Recruiting workers for jobs and “Freedom” in South Dakota sounds great, but then it hits the reality of the lack of child care. So discovered nurse Stephanie Wiegand and her physician assistant husband when they moved to Lead in 2020:
When the “South Dakota Focus” production team visited the Wiegands’ home in August, Stephanie sat surrounded by six kids between the ages of 15 and 4. “I chose to stay home because I could not find day care in the area that was able to care for all these kiddos,” she said.
The Weigands moved here for job opportunities – answering an ongoing call from a variety of industries and the governor of South Dakota herself. What they discovered is a challenge that faces nearly every family in the state: finding care they can trust and afford.
“We’re here, but now we’re stuck,” said Weigand. She explained she’s able to pick up an occasional nursing shift now that most of the kids are school-aged, but she had no choice but to stay home for the first two years living in Lead.
“I even took care of somebody’s infant for six to seven months after they were born because they could not find child care,” she added. “And that was two people that also worked at the hospital that my husband works at. So this is not something abnormal to people just moving in. They were locals that had lived here for 20 years and knew everybody in the area” [Jackie Hendry, “My Career or My Kids? Lack of Options Forces Families to Make Tough Decisions,” South Dakota News Watch, 2023.10.19].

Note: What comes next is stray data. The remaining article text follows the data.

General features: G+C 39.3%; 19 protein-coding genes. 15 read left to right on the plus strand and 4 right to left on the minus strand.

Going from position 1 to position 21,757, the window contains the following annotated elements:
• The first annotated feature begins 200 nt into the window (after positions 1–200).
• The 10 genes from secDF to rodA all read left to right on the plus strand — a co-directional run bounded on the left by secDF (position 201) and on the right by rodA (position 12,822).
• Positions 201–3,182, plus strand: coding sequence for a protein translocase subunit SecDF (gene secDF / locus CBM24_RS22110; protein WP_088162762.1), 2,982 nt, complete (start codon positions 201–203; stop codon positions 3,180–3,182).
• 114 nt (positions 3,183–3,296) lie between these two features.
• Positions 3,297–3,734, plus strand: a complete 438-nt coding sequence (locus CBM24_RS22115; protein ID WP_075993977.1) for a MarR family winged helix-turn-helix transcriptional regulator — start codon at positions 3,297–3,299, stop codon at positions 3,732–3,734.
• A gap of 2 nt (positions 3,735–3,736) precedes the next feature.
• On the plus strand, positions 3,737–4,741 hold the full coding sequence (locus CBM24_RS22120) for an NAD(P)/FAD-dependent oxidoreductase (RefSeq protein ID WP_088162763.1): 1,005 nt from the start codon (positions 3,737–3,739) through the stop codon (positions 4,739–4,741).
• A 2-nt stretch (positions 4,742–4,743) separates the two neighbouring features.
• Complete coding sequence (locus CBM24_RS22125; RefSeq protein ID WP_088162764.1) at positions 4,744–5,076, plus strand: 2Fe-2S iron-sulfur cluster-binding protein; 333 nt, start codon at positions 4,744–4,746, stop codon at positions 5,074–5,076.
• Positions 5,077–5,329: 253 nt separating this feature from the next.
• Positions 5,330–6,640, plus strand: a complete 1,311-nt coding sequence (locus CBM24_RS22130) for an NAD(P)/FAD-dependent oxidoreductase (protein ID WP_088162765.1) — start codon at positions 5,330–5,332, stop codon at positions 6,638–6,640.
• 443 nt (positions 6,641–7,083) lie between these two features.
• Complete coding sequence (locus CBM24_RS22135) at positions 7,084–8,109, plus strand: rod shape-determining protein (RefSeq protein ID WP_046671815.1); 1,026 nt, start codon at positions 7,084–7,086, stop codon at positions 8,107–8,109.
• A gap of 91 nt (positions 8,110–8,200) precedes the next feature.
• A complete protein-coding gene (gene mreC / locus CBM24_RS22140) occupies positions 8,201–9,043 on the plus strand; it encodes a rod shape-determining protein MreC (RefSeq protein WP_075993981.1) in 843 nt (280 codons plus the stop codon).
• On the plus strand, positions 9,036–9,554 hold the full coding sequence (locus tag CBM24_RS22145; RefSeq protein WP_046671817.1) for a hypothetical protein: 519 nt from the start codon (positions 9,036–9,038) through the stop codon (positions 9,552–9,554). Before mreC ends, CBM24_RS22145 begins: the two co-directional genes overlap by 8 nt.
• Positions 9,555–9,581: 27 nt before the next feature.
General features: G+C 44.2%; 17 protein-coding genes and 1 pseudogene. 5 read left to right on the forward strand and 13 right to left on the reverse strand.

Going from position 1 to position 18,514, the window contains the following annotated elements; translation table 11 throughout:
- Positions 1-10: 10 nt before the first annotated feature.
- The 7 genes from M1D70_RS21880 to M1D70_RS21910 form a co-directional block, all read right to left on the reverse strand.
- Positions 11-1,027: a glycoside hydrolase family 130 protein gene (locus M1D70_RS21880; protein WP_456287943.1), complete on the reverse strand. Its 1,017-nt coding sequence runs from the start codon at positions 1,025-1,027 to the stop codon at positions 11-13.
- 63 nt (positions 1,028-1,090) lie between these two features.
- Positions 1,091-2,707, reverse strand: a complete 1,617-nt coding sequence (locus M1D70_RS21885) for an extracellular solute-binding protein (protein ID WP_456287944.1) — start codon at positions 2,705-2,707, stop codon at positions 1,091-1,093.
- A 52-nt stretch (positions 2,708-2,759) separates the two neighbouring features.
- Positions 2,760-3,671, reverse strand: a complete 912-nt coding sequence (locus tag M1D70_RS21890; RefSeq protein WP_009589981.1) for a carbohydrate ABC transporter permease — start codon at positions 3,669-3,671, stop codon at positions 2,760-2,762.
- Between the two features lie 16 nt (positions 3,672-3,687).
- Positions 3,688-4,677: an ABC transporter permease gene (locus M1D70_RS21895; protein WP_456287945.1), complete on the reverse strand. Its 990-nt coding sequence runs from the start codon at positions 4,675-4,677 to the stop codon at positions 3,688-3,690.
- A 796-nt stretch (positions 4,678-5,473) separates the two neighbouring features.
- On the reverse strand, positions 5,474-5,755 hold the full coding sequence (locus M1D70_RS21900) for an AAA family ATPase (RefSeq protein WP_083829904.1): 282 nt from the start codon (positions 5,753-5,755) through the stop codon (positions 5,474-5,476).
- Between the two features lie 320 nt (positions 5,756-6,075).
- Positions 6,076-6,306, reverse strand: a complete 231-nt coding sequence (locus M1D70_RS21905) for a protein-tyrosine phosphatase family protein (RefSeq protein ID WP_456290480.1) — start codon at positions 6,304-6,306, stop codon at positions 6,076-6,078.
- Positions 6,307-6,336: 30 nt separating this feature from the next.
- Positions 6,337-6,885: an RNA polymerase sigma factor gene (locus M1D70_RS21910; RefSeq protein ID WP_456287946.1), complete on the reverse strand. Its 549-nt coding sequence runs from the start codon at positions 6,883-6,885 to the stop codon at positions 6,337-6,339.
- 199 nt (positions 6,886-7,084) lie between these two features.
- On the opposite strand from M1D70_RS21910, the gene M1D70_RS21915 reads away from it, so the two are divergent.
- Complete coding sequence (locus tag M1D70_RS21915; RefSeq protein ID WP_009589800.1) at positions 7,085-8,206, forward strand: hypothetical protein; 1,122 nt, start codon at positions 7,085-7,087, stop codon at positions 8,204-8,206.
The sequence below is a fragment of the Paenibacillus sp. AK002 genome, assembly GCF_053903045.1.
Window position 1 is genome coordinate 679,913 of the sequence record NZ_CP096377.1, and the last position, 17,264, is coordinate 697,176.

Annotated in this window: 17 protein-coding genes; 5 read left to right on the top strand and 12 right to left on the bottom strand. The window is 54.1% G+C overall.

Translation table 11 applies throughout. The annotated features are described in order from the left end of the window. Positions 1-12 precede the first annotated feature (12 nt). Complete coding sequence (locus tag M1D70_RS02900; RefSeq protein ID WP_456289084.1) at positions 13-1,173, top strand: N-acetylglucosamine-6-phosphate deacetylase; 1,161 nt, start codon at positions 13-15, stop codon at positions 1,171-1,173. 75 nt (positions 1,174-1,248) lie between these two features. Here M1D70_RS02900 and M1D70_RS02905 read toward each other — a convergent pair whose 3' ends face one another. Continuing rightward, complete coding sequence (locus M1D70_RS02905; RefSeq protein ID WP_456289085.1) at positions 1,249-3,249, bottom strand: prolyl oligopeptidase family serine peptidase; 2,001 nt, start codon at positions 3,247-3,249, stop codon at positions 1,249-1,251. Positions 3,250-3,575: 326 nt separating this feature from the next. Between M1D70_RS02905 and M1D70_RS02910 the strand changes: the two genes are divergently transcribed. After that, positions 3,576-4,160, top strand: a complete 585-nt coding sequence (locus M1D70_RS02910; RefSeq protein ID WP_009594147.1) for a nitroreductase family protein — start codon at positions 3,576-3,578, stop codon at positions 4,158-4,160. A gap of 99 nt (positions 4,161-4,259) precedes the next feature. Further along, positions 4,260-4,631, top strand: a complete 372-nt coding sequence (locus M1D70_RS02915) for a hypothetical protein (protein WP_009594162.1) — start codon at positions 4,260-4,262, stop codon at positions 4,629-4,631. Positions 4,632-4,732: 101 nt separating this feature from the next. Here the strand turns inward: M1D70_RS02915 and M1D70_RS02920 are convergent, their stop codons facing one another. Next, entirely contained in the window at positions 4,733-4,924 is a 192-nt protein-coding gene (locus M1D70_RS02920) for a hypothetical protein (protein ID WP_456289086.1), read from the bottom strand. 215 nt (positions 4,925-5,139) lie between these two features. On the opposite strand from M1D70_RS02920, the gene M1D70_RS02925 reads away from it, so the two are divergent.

Folks in more populous Sioux Falls may have more child care options, but it costs far more than what the state says families should have to pay:
In Sioux Falls, RiAnna Kolovsky also stepped away from her career to care for her kids, 2-year-old Sylvi and 11-month-old Wolfgang.
“Child care was just not feasible,” she said. “This year I would have paid over $27,000 a year to have both of these kids in child care. Granted, it’s a good center, and it had accreditation outside of regular state accreditation. But what job can you work that makes that feasible? The State Department of Health says that for a median income for the state of South Dakota that we shouldn’t pay hardly any more than $9,000 a year. Most families in the state pay at least ($10,000) per kid.”
…Republican state Rep. Taylor Rehfeldt of Sioux Falls is well-aware of the cost-barrier to child care her constituents face, though neither she nor her husband has had to leave the workforce.
“My daughter, Tallie, she is going to day care in about six to ten weeks,” Rehfeldt said in August, “and it’s $275 dollars per week. So it’s $1,100 dollars per month to send our one child to child care. And then we have before- and after-school care for our other two children, which is about $150 to $200 dollars per week. So, we’re looking just at $2,000 per month in child care expenses. Now, we’re lucky and fortunate that both of us are nurses and we have an income that is supportive of that. But we all know that most people can’t afford that. And $24,000 a year is not attainable for most families to be able to pay” [Hendry, 2023.10.19].
Various sources say that South Dakota is among the most affordable states in the nation for child care. But that apparent advantage isn’t showing up for workers like Wiegand and Kolovsky, who have had to choose raising kids over pursuing their careers and adding income (and freedom) to their households.